The Staff of Motorsport Marketing
The Staff of Motorsport Marketing Writer
5/30/17 12:50 p.m.


Story by Wayne Presley

How many of you still own your high school ride? If you’re old enough to remember being told to demand your MTV, we’re going to bet that you do not. Meet someone who still does: Mills Robinson, who has owned his 1967 Camaro since 1982.

As a teen, Mills cut grass in order to buy his first car, a 1968 Camaro. A couple of months later, that car met an untimely demise when Mills was T-boned by an errant driver. He spent 10 days recovering in the hospital.

His parents purchased this ’67 Camaro for him with the insurance money, and the two have been together ever since–in fact, had that first Camaro not been destroyed, Mills and that car would likely still be together.

He drove the ’67 Camaro through high school and college, earning an engineering degree at Virginia Tech. Marriage and the birth of his son took priority over the Camaro, though, so the car was put in storage in 1992.

Eleven long years later, Mills dusted off his Camaro and began transforming it. His goal: Add modern Corvette hardware to that classic Camaro shape, all while on a shoestring budget.

“I wanted to build a modern pro touring-style car out of it, but I didn’t have anywhere near the kind of money you see get put into those types of cars,” he explains. “Most are six-figure cars, so I had to build everything myself to keep up with the Joneses.” He concentrated on making a fast, reliable car, leaving the pretty stuff for later.

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Shaun
Shaun HalfDork
5/30/17 8:19 p.m.

Nice!!! Love that era Camaro's shape and size. When I lived in Montara Ca a guy owned a blue with two white stripes 302 Camaro Z28 4 speed muncie, rally wheels, all original in decent shape and he kept it on the street in the crappy cold drippy salt fog air. People left notes on the car regularly. I wonder what ever happened to that thing....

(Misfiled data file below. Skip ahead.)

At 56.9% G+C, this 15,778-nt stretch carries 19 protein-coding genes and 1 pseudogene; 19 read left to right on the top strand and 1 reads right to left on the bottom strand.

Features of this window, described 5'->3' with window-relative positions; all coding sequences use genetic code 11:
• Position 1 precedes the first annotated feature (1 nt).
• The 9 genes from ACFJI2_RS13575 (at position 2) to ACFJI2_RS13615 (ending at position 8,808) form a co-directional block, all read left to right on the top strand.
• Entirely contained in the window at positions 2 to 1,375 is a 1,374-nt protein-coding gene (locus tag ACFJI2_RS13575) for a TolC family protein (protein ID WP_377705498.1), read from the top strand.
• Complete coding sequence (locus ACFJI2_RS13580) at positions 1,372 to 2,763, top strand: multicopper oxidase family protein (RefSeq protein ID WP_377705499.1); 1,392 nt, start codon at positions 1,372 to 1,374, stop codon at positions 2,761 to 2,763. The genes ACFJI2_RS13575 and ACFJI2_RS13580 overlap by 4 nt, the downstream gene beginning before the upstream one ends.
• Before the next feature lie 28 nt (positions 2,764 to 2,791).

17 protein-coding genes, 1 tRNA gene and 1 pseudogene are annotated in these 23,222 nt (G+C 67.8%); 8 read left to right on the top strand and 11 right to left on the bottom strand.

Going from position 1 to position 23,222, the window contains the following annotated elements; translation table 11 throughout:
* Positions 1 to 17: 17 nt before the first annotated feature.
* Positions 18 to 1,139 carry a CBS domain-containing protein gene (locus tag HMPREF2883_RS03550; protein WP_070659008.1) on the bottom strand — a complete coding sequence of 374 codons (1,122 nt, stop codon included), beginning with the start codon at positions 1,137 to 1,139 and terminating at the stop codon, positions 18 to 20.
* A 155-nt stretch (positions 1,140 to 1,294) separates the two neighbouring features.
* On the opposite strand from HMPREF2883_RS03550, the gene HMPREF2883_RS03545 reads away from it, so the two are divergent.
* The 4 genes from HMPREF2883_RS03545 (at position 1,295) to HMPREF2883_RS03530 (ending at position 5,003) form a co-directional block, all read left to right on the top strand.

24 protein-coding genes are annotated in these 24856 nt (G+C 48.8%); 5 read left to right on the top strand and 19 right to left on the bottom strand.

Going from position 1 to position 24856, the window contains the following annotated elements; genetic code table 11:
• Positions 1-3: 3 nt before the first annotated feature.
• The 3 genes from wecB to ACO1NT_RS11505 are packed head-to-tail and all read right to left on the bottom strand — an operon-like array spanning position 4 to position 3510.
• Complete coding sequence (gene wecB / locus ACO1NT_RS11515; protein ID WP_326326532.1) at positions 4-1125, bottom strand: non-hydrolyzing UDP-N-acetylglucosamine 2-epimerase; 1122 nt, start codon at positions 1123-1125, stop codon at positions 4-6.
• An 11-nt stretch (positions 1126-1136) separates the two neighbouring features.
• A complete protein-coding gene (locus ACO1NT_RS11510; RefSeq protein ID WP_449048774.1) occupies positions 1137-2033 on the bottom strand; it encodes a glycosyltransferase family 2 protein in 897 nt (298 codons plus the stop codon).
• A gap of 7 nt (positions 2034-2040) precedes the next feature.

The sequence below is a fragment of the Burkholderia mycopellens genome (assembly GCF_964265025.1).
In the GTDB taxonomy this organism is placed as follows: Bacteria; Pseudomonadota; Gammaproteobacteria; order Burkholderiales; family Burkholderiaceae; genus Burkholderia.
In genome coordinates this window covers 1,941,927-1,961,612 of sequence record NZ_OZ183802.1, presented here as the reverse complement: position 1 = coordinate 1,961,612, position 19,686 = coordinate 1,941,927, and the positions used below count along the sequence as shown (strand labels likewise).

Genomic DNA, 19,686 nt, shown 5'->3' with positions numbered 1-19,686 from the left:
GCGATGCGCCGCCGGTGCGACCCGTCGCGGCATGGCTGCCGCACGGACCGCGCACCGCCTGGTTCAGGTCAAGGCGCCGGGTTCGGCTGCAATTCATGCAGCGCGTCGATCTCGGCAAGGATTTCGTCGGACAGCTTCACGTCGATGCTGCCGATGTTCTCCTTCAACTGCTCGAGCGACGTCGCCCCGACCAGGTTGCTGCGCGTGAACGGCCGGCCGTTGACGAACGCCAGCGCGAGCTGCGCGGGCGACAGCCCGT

maj75
maj75 Reader
5/31/17 8:07 a.m.

Not sure that "Aero" package built of heavy lumber is worth it. The Trans Am guys from the 60s had the aero worked out for these cars. Also question the transmission choice. Sure it's a race trans, from a race truck but a 6 speed gives you a better all around car. I never use 6th at the track, but it's nice to be loafing along at 1500 rpm at 70 mph on the way to the track.

D2W
D2W Reader
5/31/17 9:12 a.m.

This story hits real close to home. I bought my 67 camaro in 1984 when I was 15. It was only a rolling shell and had a previous fire. Took me a year to get it back together and running. I drove it all through high school but when I went off to college (engineering school), I left it in storage at my dad's because it was not reliable enough to drive that far from home. 30 years later it needs a full restoration, but it is still in my possession. I'll get back to it one day when I have more time.

HapDL
HapDL New Reader
5/31/17 9:21 a.m.

Love what this guy did, fantastic home brew job. But as with a lot of home brew, the thing looks really rough around the edges. When I was a young man working in one of the best road race shops in the country, you could eat off the floor of every car that left that shop. Everything was super clean, painted, easy to inspect and looked like it had been built by an artist. Those cars won regularly. There is a reason they were kept that way and I wish these mega-talented home brew guys would follow suit, they'd gain a lot. You can tell instantly a pro job from a home build, and that's kind of sad because keeping them looking sharp is not that much more work.

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